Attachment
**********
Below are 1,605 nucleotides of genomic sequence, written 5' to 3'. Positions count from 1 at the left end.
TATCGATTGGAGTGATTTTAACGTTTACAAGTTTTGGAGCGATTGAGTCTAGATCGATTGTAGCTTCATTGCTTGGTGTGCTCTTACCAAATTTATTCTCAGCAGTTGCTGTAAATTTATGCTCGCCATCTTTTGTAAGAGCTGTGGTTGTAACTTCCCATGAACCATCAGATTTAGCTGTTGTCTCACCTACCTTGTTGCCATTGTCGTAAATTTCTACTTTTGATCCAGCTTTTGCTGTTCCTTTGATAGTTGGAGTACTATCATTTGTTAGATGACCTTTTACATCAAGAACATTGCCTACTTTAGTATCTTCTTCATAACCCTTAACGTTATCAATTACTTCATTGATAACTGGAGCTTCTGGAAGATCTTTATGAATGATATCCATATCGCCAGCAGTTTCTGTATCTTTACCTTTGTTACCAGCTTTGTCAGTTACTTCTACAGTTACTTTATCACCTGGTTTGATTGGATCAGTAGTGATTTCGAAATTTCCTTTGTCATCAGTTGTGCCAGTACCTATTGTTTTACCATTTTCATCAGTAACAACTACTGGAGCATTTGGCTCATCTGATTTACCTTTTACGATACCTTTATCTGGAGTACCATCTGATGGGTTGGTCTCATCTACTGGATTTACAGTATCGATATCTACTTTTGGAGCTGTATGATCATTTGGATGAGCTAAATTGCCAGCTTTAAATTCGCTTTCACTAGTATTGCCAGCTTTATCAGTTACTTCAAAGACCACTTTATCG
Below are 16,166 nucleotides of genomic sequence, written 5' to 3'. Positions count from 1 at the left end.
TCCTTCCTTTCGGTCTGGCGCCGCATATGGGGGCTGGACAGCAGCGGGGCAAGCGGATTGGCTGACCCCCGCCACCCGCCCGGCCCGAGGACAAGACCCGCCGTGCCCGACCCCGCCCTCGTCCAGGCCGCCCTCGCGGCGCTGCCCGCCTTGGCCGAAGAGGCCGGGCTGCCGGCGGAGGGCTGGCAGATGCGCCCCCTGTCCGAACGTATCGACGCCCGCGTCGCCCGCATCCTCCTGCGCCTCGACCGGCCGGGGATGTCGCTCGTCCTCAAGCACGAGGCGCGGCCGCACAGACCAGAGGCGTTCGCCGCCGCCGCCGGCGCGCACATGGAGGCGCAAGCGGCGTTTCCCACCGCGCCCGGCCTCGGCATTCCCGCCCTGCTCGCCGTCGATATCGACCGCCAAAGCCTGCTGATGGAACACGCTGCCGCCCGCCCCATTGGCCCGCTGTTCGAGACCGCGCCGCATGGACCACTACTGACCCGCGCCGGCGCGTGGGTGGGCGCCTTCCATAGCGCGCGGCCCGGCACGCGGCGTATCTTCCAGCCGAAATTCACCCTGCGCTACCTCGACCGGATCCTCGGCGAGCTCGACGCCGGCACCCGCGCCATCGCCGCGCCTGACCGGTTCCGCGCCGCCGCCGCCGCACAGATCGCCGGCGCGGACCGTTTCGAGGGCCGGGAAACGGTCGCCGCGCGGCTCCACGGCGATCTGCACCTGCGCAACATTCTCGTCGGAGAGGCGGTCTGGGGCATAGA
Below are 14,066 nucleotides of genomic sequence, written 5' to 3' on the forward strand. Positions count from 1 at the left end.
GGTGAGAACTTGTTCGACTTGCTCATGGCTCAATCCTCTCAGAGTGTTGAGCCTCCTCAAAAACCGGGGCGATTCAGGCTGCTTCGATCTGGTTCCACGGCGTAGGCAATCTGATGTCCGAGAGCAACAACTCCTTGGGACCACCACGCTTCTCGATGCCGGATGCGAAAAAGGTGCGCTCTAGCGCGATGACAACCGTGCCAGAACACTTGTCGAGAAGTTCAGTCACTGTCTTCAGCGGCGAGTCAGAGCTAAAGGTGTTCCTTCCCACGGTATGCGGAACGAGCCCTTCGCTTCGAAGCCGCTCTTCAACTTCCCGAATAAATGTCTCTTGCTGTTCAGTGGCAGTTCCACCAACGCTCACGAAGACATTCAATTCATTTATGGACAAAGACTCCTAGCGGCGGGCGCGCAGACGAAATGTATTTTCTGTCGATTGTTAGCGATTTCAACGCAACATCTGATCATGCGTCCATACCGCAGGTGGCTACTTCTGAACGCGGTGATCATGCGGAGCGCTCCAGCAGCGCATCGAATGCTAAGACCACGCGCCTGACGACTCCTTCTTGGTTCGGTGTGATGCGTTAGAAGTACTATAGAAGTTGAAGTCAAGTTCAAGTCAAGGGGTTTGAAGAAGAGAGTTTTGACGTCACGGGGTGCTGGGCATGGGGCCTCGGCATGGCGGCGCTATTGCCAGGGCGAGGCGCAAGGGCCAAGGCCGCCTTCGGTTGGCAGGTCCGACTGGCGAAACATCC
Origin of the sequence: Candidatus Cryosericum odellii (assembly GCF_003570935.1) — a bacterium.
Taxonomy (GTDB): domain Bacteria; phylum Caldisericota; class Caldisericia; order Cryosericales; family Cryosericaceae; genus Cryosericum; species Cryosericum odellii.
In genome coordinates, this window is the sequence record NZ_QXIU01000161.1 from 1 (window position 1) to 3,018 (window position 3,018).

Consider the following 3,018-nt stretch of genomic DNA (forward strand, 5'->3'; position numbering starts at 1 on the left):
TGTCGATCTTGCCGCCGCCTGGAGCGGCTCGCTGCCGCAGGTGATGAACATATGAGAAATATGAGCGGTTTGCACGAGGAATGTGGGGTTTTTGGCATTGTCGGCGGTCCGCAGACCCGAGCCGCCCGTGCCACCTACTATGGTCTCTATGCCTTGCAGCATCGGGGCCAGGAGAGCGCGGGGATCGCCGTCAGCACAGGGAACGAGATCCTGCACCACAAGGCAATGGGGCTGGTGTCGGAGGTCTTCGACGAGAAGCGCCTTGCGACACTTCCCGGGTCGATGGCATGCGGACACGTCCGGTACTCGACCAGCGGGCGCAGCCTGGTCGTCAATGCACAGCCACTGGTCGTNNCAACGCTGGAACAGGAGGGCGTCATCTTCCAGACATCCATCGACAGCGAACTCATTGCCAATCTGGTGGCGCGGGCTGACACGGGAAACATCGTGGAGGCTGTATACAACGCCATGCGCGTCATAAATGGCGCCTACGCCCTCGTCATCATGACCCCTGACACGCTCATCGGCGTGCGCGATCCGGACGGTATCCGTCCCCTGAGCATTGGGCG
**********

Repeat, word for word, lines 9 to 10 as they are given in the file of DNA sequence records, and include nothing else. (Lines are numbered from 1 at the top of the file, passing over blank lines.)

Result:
In genome coordinates, this window is the sequence record NZ_QXIU01000161.1 from 1 (window position 1) to 3,018 (window position 3,018).

Consider the following 3,018-nt stretch of genomic DNA (forward strand, 5'->3'; position numbering starts at 1 on the left):